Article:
His relationship with Winston Churchill was well-documented in Jon Meacham’s Franklin and Winston, to say nothing of William Manchester’s outstanding 3-volume biography of Churchill. What struck me reading Dallek’s book was the sheer coincidence of two capable, and charismatic leaders rising to power at a time when the world needed these leaders. It is coincidences like this that make history so fascinating, and so arbitrary.

The biggest irony of Roosevelt’s life is that he worked himself to death to see the Allies win the war, only to die before Germany and Japan surrendered. He died 18 days before Hitler’s suicide. I’ve read several dozen biographies of U.S. Presidents and I almost always come away from them not understanding why anyone would want the job. It is a job for which there is no adequate job description, a job for which, no previous experience can truly prepare you. It is a job that visibly ages the men who have taken it. And it certainly took Roosevelt’s life. I was returning from my morning walk, listening to the audio book edition of the book when FDR died, and though I knew it was coming, it still brought tears to my eyes. I had the feeling, expressed so well by Winston Churchill on learning of Roosevelt’s death:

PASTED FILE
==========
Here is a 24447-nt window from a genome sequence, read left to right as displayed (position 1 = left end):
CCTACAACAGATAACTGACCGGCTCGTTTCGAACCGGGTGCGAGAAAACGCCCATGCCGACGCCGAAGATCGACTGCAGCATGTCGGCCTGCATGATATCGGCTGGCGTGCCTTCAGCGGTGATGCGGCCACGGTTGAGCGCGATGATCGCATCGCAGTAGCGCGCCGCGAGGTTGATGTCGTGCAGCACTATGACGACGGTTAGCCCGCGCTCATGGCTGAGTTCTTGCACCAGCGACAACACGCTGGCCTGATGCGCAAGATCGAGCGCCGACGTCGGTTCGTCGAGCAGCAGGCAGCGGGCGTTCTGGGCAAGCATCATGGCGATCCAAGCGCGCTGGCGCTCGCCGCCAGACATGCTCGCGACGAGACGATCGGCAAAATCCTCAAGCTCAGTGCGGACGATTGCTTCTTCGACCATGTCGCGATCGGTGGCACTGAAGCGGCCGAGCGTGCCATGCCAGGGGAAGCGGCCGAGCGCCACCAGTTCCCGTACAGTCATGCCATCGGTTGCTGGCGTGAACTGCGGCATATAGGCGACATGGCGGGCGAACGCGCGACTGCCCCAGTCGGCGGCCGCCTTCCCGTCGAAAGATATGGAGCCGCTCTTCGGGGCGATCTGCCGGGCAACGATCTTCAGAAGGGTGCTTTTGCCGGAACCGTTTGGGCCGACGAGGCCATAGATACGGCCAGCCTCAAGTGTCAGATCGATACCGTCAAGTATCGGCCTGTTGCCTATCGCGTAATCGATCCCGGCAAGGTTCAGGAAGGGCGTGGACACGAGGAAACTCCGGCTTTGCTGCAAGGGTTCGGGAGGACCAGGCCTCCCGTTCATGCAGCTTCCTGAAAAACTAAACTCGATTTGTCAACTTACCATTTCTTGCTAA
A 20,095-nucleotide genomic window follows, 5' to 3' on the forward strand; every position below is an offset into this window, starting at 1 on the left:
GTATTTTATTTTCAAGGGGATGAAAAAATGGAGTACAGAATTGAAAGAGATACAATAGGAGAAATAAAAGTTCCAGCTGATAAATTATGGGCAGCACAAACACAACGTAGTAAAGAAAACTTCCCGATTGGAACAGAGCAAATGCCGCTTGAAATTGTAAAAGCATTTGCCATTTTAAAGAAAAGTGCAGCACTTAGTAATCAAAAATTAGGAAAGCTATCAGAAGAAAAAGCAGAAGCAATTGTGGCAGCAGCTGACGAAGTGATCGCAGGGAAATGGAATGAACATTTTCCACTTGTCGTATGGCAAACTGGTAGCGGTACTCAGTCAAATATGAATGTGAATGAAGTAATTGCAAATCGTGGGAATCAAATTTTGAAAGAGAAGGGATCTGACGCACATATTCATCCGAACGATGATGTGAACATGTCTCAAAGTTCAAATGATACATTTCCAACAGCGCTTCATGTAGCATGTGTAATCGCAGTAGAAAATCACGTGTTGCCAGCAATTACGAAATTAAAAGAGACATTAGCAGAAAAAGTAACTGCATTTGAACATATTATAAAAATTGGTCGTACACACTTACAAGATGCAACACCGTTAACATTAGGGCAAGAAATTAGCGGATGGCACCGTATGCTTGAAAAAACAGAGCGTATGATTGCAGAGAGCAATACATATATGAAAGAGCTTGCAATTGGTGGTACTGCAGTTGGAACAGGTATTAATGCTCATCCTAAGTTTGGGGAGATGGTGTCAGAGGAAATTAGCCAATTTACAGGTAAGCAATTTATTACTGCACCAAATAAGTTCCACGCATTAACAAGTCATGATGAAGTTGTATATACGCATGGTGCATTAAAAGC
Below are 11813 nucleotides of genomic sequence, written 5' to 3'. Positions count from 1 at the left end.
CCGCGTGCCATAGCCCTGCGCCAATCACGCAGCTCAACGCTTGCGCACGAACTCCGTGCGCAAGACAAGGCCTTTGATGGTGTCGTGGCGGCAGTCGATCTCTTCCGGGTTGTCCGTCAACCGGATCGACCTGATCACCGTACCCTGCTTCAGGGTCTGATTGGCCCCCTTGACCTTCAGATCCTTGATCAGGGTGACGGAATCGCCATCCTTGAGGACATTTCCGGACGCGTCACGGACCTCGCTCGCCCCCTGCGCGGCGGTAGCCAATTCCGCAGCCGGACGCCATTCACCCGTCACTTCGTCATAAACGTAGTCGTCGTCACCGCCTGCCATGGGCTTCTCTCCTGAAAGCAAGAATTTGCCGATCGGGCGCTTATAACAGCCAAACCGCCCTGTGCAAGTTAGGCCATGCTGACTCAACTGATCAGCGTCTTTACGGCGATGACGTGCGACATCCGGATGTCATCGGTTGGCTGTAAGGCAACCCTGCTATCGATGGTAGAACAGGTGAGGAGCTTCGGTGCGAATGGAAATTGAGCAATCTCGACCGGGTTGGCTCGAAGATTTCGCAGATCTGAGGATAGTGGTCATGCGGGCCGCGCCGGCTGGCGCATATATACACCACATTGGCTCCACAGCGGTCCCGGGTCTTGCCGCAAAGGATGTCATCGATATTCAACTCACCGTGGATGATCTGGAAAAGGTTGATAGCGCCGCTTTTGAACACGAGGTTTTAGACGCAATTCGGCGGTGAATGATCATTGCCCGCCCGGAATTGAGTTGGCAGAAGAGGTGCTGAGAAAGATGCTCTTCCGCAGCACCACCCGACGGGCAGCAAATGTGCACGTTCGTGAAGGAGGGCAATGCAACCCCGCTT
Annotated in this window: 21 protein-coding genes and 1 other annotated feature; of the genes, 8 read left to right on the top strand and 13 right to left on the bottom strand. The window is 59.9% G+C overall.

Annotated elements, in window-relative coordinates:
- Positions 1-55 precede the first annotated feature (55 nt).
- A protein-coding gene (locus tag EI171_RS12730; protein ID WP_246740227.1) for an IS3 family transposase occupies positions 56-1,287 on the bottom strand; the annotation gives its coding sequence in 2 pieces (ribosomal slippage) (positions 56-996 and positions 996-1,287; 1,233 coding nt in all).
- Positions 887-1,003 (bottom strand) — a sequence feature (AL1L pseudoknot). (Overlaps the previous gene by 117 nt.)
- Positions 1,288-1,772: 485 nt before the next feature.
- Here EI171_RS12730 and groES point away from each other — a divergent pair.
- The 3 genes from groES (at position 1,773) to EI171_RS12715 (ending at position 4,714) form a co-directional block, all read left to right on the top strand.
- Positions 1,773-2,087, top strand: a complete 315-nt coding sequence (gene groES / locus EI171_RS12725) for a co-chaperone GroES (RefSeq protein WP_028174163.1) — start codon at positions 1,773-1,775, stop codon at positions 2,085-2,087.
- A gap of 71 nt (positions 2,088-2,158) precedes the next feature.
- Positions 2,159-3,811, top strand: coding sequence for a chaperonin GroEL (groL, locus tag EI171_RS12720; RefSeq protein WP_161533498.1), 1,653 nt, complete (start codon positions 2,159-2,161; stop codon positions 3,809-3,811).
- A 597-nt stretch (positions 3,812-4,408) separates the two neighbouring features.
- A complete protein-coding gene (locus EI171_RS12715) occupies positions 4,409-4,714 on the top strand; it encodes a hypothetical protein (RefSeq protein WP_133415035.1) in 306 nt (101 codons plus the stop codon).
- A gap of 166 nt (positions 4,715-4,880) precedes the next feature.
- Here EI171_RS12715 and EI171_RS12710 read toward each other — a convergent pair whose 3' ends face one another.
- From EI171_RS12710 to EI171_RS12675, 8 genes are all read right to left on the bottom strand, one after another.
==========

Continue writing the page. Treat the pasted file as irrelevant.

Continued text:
I felt as if I had been struck a physical blow. My relations with this shining personality had played a large part in the long, terrible years we worked together. Now they had come to an end, and I was overpowered by a sense of deep and irrepressible loss.

I didn’t want the book to be over. I didn’t want it to be over so much, that I queued up another FDR biography, H. W. Brand’s A Traitor to His Class: The Privileged Life and Radical Presidency of Franklin Delano Roosevelt, which I plan to read sometime in the next couple of weeks.

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28 years ago this month: my first autobiography

In March 1984, there were a lot of changes taking place in my life. I’d been living in California for 6 months, after having lived on the east coast for all my life before that. I was turning 12 years old. I was in sixth grade. And my teacher had given us an assignment to write an autobiography.

This was a big project and we were expected to do a good job on it. For reasons that I can’t explain, I took to the task like no assignment before it and I ended up doing a pretty good job on it. This afternoon, while going through some old papers, I came across that autobiography and I thought it might be amusing, at least, and insightful, at most, to quote from portions of it. There is a table of contents that indicates there were 10 “chapters.”